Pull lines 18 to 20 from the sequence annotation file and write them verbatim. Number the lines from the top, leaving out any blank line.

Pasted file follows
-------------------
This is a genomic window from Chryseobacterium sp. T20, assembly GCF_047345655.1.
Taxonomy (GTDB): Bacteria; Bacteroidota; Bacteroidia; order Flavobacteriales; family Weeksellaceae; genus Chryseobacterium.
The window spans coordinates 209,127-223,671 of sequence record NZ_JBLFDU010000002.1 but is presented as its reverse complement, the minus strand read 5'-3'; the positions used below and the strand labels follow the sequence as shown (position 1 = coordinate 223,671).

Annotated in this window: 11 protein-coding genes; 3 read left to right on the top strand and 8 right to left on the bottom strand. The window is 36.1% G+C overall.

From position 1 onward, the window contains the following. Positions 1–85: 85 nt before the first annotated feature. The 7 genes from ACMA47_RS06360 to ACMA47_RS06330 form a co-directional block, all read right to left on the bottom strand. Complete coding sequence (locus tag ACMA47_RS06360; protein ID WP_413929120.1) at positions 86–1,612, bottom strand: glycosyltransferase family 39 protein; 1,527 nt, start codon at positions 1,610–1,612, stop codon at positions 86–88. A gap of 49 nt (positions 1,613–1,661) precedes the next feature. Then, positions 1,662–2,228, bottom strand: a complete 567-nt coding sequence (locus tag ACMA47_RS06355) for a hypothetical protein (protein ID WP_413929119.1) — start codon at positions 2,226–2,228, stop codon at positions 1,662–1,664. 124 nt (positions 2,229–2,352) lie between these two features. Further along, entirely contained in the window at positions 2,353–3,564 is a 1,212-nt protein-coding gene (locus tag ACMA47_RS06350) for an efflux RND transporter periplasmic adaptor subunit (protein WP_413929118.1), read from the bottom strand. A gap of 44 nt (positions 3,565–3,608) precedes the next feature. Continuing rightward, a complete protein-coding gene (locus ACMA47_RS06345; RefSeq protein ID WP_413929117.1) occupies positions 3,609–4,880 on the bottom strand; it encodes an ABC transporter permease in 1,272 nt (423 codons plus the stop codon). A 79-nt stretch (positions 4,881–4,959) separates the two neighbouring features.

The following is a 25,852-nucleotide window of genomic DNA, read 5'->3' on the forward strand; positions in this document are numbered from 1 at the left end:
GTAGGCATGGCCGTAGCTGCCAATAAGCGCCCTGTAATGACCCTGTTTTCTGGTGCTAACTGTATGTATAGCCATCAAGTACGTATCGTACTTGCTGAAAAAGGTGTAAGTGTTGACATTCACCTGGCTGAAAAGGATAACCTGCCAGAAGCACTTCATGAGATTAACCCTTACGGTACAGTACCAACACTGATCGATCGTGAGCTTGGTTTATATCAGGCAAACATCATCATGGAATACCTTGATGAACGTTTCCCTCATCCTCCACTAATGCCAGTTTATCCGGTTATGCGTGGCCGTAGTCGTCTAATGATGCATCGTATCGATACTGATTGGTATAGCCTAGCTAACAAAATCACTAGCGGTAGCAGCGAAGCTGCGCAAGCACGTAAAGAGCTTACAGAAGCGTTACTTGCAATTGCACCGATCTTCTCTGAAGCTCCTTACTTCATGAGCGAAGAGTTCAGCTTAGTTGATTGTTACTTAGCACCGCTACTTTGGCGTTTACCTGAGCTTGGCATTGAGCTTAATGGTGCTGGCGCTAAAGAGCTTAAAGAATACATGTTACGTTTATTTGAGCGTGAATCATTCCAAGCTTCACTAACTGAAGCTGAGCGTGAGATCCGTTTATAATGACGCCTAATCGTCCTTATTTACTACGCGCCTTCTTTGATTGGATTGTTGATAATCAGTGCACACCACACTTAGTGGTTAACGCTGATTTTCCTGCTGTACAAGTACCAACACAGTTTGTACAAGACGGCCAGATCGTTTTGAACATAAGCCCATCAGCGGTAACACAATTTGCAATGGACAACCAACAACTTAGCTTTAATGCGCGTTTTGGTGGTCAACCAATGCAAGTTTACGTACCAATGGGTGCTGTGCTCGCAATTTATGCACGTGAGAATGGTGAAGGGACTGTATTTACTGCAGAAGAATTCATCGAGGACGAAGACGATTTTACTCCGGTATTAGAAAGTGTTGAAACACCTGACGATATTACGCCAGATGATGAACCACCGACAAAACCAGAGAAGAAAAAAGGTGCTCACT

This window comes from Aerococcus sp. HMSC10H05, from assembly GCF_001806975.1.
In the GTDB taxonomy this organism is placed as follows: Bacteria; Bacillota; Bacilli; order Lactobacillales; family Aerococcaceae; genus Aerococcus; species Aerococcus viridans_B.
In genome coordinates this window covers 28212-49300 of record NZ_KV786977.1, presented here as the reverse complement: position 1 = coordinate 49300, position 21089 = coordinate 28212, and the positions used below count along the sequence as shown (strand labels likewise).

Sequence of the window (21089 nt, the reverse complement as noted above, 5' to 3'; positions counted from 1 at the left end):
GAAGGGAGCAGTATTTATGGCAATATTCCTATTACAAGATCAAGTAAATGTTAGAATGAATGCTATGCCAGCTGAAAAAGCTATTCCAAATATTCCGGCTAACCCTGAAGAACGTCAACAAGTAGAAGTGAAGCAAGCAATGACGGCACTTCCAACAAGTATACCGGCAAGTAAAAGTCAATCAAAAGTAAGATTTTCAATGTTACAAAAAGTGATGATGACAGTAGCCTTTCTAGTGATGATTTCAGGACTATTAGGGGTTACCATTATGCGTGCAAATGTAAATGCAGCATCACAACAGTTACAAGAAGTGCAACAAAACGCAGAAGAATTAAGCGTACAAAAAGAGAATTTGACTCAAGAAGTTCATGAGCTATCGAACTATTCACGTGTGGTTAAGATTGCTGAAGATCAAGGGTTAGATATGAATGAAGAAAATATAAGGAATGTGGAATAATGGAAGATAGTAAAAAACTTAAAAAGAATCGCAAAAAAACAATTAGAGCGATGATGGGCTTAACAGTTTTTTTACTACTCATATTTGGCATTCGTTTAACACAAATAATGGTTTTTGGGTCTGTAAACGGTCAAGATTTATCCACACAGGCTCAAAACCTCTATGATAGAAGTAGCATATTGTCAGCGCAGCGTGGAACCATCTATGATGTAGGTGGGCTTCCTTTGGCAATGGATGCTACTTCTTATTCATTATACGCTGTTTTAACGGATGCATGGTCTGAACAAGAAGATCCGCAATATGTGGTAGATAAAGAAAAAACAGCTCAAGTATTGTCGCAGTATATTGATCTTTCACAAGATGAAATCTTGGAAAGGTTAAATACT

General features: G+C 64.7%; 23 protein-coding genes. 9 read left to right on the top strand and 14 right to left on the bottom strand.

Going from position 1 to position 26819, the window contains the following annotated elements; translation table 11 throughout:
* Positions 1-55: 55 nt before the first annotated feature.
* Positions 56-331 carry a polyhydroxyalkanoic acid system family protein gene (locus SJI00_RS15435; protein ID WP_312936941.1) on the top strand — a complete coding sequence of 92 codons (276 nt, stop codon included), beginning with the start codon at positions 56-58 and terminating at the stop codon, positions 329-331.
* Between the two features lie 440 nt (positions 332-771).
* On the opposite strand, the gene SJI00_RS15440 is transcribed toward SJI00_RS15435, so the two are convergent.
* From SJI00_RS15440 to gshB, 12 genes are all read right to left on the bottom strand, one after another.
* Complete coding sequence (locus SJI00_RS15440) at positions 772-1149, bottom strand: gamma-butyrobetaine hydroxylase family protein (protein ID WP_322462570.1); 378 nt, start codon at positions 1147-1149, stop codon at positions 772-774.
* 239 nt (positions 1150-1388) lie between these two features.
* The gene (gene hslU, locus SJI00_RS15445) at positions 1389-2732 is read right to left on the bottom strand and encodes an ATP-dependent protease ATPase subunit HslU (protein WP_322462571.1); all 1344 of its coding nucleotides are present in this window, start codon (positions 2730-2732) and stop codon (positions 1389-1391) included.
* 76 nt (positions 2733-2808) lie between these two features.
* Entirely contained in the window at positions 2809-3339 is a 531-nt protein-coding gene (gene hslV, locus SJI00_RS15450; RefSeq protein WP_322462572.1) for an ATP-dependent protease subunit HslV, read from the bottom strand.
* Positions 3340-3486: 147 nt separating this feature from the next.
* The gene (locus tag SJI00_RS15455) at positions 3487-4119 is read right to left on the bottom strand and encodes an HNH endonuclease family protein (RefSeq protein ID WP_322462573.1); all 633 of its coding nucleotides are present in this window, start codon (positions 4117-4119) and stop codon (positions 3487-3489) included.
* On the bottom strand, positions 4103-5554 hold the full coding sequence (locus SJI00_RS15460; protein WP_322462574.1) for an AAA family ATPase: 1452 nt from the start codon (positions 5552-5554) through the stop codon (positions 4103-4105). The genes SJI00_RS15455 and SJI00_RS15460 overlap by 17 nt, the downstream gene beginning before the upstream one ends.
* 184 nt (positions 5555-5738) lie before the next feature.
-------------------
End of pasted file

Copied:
* On the opposite strand, the gene SJI00_RS15440 is transcribed toward SJI00_RS15435, so the two are convergent.
* From SJI00_RS15440 to gshB, 12 genes are all read right to left on the bottom strand, one after another.
* Complete coding sequence (locus SJI00_RS15440) at positions 772-1149, bottom strand: gamma-butyrobetaine hydroxylase family protein (protein ID WP_322462570.1); 378 nt, start codon at positions 1147-1149, stop codon at positions 772-774.